Nellie also performed with the Naa Kahidi Theater group with Dave Hunsaker as playwright and producer under the auspices of the Sealaska Heritage Foundation (now known as the Sealaska Heritage Institute), traveling extensively including to Europe and England.

She taught for years for the Yakutat school district, retiring after a long career in public education. She is beloved by generations of Yakutat students who learned so much from her about their culture. She also worked for decades as a dance group leader with the Yakutat Mt. St. Elias Dancers and the Junior Mt. St. Elias Dancers. She was often credited publicly and in writings for contributing to the rejuvenation of the Tlingit culture in her own community after so much was lost during the socially and culturally destructive era of boarding schools in Alaska.

Nellie met and married Gilbert Lehman Lord Jr. from Fort Yukon  while she was at Mt. Edgecumbe and he was attending Sheldon Jackson. She is survived by her children (and their spouses): Vik Lord Irwin (Mike), Arleen Henry (Russell Bogren), Katie Converse (Bob Fraker), Monica Wolf, Tomi Phillip (Damen Gray), Dorothy Lord-Matthew, and Richard Lord (Rogelita); and 25 grandchildren and 33 great-grandchildren with another due in October.

Nellie was predeceased by her husband, and her firstborn son, Gilbert Lord III; her mother and father; her siblings, Charles Shodda, Robert Henry, Dick Henry, Roy Henry, Lena Farkas, Elsie Shodda, Eleanor Shodda, and Mary Shodda; and her half-siblings Dan Henry, Paul Henry, David Henry, and Emma Williams.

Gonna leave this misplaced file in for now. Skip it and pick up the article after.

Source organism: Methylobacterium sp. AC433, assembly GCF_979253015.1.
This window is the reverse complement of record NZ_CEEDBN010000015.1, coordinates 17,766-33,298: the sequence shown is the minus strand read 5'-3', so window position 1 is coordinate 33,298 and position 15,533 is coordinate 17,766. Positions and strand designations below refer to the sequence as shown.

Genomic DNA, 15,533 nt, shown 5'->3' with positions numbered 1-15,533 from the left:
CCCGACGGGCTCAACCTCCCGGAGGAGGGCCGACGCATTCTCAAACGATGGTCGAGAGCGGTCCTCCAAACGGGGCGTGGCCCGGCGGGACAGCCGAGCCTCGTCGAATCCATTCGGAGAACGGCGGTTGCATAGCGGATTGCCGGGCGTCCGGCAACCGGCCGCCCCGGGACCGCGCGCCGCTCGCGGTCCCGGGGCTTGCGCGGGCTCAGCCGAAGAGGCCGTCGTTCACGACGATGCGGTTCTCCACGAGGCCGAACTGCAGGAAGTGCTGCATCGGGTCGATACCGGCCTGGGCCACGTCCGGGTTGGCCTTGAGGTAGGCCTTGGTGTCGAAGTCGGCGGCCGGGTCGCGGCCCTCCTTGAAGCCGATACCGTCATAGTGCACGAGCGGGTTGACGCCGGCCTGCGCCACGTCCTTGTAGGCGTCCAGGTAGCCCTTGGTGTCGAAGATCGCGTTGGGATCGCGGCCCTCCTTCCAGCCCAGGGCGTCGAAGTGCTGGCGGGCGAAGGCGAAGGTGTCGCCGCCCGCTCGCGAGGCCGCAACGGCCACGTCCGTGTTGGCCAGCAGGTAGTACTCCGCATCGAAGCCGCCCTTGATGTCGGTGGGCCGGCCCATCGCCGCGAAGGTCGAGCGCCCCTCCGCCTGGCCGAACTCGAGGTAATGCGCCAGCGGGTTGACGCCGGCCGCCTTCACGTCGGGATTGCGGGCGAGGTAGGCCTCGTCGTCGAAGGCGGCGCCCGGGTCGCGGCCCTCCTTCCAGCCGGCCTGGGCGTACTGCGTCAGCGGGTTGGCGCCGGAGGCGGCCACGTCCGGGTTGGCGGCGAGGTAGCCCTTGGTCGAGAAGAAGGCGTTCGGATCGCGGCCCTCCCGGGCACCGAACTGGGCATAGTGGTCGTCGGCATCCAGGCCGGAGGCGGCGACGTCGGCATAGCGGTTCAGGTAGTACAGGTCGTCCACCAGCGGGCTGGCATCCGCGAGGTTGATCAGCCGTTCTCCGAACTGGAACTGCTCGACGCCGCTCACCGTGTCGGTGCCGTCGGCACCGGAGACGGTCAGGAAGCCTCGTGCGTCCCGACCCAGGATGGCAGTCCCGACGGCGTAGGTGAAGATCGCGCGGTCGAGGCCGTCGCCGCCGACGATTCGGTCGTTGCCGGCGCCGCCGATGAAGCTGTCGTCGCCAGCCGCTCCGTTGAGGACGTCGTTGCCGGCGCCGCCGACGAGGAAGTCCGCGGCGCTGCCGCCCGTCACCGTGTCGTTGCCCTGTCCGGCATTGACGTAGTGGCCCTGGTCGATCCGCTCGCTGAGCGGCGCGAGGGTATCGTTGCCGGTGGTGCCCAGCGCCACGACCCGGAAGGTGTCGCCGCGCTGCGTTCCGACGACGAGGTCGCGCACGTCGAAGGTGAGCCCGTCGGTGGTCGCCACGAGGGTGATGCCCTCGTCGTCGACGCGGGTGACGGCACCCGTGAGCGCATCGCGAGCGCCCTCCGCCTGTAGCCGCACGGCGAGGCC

“Rest in Peace, Mama. Your life of grace, humility and good humor has been a lifelong beacon of inspiration,” her family wrote.

 A private, family-only service was held at Legacy Heritage Chapel on Sept. 16. Her full obituary can be found at the Legacy website. Condolences to the family can be mailed to 5784 Grand Teton Loop, Anchorage AK 99502.

 

Correction: The family of Nellie Lord wanted to properly acknowledge the contributions of Annie Johnson to the early programmatic history of the Gajaa Heen and the Sitka ANB Native Education Program.”

August 5, 2020

A Note To Our Readers

Reopening: Phase One:

 

On March 30 the Daily Sitka Sentinel began taking precautions against the coronavirus, which was starting to show up in Alaska.

We closed our building to the public and four key employees started working remotely. Home delivery was suspended to protect our carriers from exposure to the virus.

Four months later, the virus is still with us and the precautions remain in effect.

In appreciation for the willingness of our subscribers to pick up their daily paper at drop-off sites, the Sentinel was free to all readers, and subscriptions were extended without charge.